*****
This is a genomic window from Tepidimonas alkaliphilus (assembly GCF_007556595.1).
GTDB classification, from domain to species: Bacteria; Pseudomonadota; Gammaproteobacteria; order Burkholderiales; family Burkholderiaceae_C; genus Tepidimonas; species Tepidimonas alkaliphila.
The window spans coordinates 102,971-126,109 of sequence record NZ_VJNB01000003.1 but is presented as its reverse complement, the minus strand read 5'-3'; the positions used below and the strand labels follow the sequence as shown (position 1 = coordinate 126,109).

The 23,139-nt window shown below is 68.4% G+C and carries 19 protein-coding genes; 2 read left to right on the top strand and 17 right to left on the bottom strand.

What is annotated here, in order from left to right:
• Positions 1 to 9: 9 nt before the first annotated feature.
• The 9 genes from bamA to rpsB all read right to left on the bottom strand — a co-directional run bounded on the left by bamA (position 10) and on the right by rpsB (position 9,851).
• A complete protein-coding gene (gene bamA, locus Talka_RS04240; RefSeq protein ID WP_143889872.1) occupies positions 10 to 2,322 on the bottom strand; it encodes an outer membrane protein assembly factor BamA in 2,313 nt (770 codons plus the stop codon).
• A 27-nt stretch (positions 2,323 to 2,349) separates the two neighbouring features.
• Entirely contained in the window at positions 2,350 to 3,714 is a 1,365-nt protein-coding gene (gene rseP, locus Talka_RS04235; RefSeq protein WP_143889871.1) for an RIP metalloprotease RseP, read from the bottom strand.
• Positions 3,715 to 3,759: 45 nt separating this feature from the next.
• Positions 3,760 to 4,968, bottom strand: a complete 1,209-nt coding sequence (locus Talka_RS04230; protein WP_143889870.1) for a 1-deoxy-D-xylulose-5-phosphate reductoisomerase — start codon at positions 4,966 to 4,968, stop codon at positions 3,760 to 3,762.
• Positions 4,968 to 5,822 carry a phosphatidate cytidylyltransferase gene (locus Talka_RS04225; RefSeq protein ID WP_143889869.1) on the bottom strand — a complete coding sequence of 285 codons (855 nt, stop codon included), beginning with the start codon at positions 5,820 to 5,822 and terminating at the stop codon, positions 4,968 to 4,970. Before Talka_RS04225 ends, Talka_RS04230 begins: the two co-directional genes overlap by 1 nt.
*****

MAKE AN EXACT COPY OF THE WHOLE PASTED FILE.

This is a genomic window from Tepidimonas alkaliphilus (assembly GCF_007556595.1).
GTDB classification, from domain to species: Bacteria; Pseudomonadota; Gammaproteobacteria; order Burkholderiales; family Burkholderiaceae_C; genus Tepidimonas; species Tepidimonas alkaliphila.
The window spans coordinates 102,971-126,109 of sequence record NZ_VJNB01000003.1 but is presented as its reverse complement, the minus strand read 5'-3'; the positions used below and the strand labels follow the sequence as shown (position 1 = coordinate 126,109).

The 23,139-nt window shown below is 68.4% G+C and carries 19 protein-coding genes; 2 read left to right on the top strand and 17 right to left on the bottom strand.

What is annotated here, in order from left to right:
• Positions 1 to 9: 9 nt before the first annotated feature.
• The 9 genes from bamA to rpsB all read right to left on the bottom strand — a co-directional run bounded on the left by bamA (position 10) and on the right by rpsB (position 9,851).
• A complete protein-coding gene (gene bamA, locus Talka_RS04240; RefSeq protein ID WP_143889872.1) occupies positions 10 to 2,322 on the bottom strand; it encodes an outer membrane protein assembly factor BamA in 2,313 nt (770 codons plus the stop codon).
• A 27-nt stretch (positions 2,323 to 2,349) separates the two neighbouring features.
• Entirely contained in the window at positions 2,350 to 3,714 is a 1,365-nt protein-coding gene (gene rseP, locus Talka_RS04235; RefSeq protein WP_143889871.1) for an RIP metalloprotease RseP, read from the bottom strand.
• Positions 3,715 to 3,759: 45 nt separating this feature from the next.
• Positions 3,760 to 4,968, bottom strand: a complete 1,209-nt coding sequence (locus Talka_RS04230; protein WP_143889870.1) for a 1-deoxy-D-xylulose-5-phosphate reductoisomerase — start codon at positions 4,966 to 4,968, stop codon at positions 3,760 to 3,762.
• Positions 4,968 to 5,822 carry a phosphatidate cytidylyltransferase gene (locus Talka_RS04225; RefSeq protein ID WP_143889869.1) on the bottom strand — a complete coding sequence of 285 codons (855 nt, stop codon included), beginning with the start codon at positions 5,820 to 5,822 and terminating at the stop codon, positions 4,968 to 4,970. Before Talka_RS04225 ends, Talka_RS04230 begins: the two co-directional genes overlap by 1 nt.